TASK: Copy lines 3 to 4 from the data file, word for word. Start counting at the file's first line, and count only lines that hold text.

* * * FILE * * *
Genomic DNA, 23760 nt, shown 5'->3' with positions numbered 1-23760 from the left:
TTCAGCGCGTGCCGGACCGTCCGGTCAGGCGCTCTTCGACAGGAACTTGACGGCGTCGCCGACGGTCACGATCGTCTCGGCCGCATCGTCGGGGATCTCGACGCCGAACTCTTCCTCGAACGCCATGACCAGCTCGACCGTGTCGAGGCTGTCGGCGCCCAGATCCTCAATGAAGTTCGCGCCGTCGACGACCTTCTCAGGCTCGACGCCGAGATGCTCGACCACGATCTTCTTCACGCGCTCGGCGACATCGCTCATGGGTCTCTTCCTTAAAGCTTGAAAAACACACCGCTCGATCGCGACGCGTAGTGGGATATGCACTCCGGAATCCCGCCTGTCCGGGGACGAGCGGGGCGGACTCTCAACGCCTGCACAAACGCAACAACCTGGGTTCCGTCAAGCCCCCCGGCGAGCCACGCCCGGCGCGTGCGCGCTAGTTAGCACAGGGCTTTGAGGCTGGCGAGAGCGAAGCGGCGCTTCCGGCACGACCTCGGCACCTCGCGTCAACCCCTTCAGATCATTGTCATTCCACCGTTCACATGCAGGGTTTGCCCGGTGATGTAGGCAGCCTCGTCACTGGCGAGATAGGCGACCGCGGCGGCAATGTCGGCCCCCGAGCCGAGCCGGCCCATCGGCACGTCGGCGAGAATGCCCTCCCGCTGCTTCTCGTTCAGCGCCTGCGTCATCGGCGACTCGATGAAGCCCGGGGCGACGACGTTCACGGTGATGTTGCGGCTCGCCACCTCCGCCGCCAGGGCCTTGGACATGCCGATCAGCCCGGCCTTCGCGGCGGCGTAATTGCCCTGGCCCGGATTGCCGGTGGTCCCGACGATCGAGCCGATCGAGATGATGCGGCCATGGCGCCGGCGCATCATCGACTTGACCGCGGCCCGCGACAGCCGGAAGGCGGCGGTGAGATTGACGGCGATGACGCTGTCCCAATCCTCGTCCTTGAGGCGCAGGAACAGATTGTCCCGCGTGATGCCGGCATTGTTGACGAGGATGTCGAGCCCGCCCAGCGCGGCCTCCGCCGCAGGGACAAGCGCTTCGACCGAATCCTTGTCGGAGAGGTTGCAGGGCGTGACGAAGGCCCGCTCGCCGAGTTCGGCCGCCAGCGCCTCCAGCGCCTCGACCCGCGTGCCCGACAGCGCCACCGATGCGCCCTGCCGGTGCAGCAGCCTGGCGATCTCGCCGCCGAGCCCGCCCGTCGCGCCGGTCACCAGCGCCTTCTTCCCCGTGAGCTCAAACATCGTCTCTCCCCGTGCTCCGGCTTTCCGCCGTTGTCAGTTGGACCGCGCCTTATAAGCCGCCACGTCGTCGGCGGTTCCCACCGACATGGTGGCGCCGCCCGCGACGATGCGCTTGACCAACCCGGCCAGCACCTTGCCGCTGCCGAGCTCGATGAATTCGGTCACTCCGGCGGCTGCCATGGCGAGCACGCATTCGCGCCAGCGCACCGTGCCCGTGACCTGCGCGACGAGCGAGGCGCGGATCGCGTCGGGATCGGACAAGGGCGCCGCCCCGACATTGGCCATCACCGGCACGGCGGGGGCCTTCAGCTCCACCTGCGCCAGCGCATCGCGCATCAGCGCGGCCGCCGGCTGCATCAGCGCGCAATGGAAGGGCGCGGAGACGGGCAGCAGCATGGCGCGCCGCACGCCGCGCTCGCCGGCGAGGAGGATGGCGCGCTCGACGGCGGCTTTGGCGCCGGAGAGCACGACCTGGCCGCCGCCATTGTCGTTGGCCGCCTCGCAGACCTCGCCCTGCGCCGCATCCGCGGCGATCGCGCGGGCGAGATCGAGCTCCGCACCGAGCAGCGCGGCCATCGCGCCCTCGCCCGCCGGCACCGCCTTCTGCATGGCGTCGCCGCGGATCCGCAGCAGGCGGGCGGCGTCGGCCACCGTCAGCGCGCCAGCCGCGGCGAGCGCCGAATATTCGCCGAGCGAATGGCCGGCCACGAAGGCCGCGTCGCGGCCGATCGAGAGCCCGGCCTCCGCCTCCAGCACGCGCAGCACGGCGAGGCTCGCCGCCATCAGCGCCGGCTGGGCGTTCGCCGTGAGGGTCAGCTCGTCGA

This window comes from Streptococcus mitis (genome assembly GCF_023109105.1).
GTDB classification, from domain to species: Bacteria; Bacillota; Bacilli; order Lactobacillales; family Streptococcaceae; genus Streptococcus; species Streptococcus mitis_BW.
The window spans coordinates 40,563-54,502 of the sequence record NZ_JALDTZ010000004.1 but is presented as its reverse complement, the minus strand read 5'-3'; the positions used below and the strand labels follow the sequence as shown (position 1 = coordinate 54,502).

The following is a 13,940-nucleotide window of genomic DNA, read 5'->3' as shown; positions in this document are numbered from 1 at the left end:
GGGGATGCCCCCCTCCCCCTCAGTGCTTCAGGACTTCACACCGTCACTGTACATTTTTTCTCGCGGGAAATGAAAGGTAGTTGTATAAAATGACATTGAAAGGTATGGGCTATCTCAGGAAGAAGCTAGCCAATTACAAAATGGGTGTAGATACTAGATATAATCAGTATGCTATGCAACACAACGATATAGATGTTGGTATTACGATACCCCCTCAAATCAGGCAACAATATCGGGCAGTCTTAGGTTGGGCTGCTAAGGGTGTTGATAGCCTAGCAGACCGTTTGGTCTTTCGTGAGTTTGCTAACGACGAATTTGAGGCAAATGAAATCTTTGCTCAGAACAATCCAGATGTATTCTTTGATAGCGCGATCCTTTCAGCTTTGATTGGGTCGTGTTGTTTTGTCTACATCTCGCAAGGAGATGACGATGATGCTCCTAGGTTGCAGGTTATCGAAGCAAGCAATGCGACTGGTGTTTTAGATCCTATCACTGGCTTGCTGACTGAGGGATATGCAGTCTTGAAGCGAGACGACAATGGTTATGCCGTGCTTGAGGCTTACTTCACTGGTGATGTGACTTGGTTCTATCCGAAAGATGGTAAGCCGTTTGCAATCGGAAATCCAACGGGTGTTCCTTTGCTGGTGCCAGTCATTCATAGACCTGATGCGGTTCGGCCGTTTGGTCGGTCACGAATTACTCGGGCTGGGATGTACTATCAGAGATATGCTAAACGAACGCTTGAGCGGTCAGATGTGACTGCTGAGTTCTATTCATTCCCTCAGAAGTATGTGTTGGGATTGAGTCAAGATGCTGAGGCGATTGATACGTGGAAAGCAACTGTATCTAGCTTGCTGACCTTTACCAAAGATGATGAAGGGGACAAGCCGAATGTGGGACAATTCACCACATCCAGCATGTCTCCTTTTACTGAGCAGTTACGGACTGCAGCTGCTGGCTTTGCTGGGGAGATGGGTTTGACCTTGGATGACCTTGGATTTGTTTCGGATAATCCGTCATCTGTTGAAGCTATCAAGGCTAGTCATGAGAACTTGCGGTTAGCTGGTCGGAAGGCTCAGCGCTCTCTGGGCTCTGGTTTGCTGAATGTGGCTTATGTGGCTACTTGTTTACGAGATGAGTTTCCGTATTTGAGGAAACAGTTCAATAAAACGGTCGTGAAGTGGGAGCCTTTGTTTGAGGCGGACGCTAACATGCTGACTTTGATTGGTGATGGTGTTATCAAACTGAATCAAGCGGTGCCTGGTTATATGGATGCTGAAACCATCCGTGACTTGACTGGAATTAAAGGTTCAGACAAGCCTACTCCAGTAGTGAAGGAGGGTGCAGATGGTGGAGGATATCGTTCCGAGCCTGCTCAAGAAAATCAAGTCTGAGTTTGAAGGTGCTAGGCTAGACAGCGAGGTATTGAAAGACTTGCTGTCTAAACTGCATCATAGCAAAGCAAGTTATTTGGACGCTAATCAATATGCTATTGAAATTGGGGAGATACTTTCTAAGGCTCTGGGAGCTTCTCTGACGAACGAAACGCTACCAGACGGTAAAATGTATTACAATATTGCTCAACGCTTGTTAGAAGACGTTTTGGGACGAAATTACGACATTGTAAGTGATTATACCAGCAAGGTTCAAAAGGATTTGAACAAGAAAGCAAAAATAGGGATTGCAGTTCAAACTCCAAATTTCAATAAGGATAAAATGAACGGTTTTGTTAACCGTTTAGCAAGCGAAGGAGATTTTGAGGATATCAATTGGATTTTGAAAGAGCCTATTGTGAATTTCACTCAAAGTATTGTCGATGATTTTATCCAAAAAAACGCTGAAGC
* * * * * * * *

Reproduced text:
This window comes from Streptococcus mitis (genome assembly GCF_023109105.1).
GTDB classification, from domain to species: Bacteria; Bacillota; Bacilli; order Lactobacillales; family Streptococcaceae; genus Streptococcus; species Streptococcus mitis_BW.